Saturday, September 29, 2007
Tuesday, September 25, 2007
But the face! When I think back on it, especially how bad it was this spring, it amazes me that he could ever have smiled. Here's the face we were accostomed to seeing. He went through such a tough time, so many nights of scratching and bleeding.
When the entire family was infested with oak mite bites this summer, , our oldest got up one morning, scratching incessantly and said "Now we know what it's like to be the Little Guy!"
I don't know what has cleared him, any more than I am certain what triggers him. He snuck corn chips at a party this weekend, so can he really be allergic to corn? Has he outgrown any of his food allergies, are we up to the consequences of a challenge gone bad? Will he flare up again once the neighborhood lawn chemical warfare begins in earnest fall treatments? Will his face explode in red, itching oozes once he gets his next cold?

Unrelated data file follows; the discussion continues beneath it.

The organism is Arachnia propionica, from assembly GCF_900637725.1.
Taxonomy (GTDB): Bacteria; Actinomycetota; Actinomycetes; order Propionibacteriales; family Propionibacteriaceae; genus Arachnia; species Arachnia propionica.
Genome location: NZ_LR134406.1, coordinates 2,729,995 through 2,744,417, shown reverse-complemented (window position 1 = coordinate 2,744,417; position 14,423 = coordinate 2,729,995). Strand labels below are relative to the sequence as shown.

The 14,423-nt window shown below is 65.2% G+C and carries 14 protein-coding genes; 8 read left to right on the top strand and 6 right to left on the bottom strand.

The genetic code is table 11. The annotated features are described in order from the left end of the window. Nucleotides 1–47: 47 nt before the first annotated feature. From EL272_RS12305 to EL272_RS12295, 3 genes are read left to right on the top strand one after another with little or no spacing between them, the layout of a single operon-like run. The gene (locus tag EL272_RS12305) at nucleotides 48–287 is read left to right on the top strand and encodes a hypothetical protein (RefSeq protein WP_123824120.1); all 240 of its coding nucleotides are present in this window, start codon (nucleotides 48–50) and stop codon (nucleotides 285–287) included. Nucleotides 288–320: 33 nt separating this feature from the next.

I'm taking the good. I'm remembering this day when he didn't ask for a kleenex from the back seat to mop up blood from his eczema zone.
Monday, September 24, 2007
I was in the mood to hear some frogs yesterday, so we chose a forest preserve with a slough for our hike. The kids seem to prefer bike rides to hikes, but I wanted them to get out of their crankiness by feeling the earth a little closer up than on a bike.
It was a hot day, so the walk wasn't long. We stopped a lot along the way, looking into snake holes, collecting acorns, peering at spider webs - poking through the abandoned ones. The leaves are starting to change and the black walnut trees had their very un-walnut looking fruit hanging for the picking.